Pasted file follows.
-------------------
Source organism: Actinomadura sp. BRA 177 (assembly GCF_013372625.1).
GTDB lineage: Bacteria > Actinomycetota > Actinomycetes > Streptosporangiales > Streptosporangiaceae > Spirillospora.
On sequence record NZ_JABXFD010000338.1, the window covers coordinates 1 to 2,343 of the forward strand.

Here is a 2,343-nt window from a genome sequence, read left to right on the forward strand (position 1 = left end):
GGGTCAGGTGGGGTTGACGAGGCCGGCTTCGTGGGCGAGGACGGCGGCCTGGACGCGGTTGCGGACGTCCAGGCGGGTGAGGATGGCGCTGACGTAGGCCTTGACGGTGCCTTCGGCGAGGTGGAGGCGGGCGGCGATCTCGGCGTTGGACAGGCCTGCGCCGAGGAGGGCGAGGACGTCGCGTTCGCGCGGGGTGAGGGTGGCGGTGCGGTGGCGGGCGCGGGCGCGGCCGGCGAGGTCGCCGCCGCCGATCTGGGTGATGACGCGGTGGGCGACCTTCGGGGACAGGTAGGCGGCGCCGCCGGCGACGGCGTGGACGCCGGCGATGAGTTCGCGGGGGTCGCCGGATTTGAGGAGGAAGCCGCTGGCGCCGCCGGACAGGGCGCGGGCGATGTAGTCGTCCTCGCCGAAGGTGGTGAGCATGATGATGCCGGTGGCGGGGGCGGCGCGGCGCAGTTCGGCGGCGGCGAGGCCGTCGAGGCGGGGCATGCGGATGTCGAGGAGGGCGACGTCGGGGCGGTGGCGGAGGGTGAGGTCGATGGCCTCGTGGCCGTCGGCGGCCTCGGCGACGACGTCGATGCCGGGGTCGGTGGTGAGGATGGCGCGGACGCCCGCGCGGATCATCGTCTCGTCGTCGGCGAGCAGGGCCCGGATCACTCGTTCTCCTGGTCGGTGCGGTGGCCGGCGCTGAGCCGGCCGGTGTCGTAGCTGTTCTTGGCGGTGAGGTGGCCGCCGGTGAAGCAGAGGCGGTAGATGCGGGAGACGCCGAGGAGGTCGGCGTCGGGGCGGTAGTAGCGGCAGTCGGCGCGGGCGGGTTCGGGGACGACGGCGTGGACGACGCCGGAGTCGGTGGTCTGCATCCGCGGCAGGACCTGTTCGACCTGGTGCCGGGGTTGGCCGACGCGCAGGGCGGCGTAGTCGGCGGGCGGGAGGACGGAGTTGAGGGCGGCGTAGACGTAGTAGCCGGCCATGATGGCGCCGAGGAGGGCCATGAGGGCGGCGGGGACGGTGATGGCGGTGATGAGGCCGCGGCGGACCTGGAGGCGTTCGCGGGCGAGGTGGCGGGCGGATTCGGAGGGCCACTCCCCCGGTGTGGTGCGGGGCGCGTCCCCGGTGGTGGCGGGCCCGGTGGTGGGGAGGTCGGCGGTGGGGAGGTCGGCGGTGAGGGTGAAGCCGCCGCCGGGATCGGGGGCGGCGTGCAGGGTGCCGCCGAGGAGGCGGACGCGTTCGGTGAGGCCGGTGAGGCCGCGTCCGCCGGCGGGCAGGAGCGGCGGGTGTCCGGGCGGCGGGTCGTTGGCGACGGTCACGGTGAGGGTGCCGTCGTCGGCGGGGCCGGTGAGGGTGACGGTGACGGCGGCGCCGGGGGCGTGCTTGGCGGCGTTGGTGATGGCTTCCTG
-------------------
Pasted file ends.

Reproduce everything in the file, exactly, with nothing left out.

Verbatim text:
Source organism: Actinomadura sp. BRA 177 (assembly GCF_013372625.1).
GTDB lineage: Bacteria > Actinomycetota > Actinomycetes > Streptosporangiales > Streptosporangiaceae > Spirillospora.
On sequence record NZ_JABXFD010000338.1, the window covers coordinates 1 to 2,343 of the forward strand.

Here is a 2,343-nt window from a genome sequence, read left to right on the forward strand (position 1 = left end):
GGGTCAGGTGGGGTTGACGAGGCCGGCTTCGTGGGCGAGGACGGCGGCCTGGACGCGGTTGCGGACGTCCAGGCGGGTGAGGATGGCGCTGACGTAGGCCTTGACGGTGCCTTCGGCGAGGTGGAGGCGGGCGGCGATCTCGGCGTTGGACAGGCCTGCGCCGAGGAGGGCGAGGACGTCGCGTTCGCGCGGGGTGAGGGTGGCGGTGCGGTGGCGGGCGCGGGCGCGGCCGGCGAGGTCGCCGCCGCCGATCTGGGTGATGACGCGGTGGGCGACCTTCGGGGACAGGTAGGCGGCGCCGCCGGCGACGGCGTGGACGCCGGCGATGAGTTCGCGGGGGTCGCCGGATTTGAGGAGGAAGCCGCTGGCGCCGCCGGACAGGGCGCGGGCGATGTAGTCGTCCTCGCCGAAGGTGGTGAGCATGATGATGCCGGTGGCGGGGGCGGCGCGGCGCAGTTCGGCGGCGGCGAGGCCGTCGAGGCGGGGCATGCGGATGTCGAGGAGGGCGACGTCGGGGCGGTGGCGGAGGGTGAGGTCGATGGCCTCGTGGCCGTCGGCGGCCTCGGCGACGACGTCGATGCCGGGGTCGGTGGTGAGGATGGCGCGGACGCCCGCGCGGATCATCGTCTCGTCGTCGGCGAGCAGGGCCCGGATCACTCGTTCTCCTGGTCGGTGCGGTGGCCGGCGCTGAGCCGGCCGGTGTCGTAGCTGTTCTTGGCGGTGAGGTGGCCGCCGGTGAAGCAGAGGCGGTAGATGCGGGAGACGCCGAGGAGGTCGGCGTCGGGGCGGTAGTAGCGGCAGTCGGCGCGGGCGGGTTCGGGGACGACGGCGTGGACGACGCCGGAGTCGGTGGTCTGCATCCGCGGCAGGACCTGTTCGACCTGGTGCCGGGGTTGGCCGACGCGCAGGGCGGCGTAGTCGGCGGGCGGGAGGACGGAGTTGAGGGCGGCGTAGACGTAGTAGCCGGCCATGATGGCGCCGAGGAGGGCCATGAGGGCGGCGGGGACGGTGATGGCGGTGATGAGGCCGCGGCGGACCTGGAGGCGTTCGCGGGCGAGGTGGCGGGCGGATTCGGAGGGCCACTCCCCCGGTGTGGTGCGGGGCGCGTCCCCGGTGGTGGCGGGCCCGGTGGTGGGGAGGTCGGCGGTGGGGAGGTCGGCGGTGAGGGTGAAGCCGCCGCCGGGATCGGGGGCGGCGTGCAGGGTGCCGCCGAGGAGGCGGACGCGTTCGGTGAGGCCGGTGAGGCCGCGTCCGCCGGCGGGCAGGAGCGGCGGGTGTCCGGGCGGCGGGTCGTTGGCGACGGTCACGGTGAGGGTGCCGTCGTCGGCGGGGCCGGTGAGGGTGACGGTGACGGCGGCGCCGGGGGCGTGCTTGGCGGCGTTGGTGATGGCTTCCTG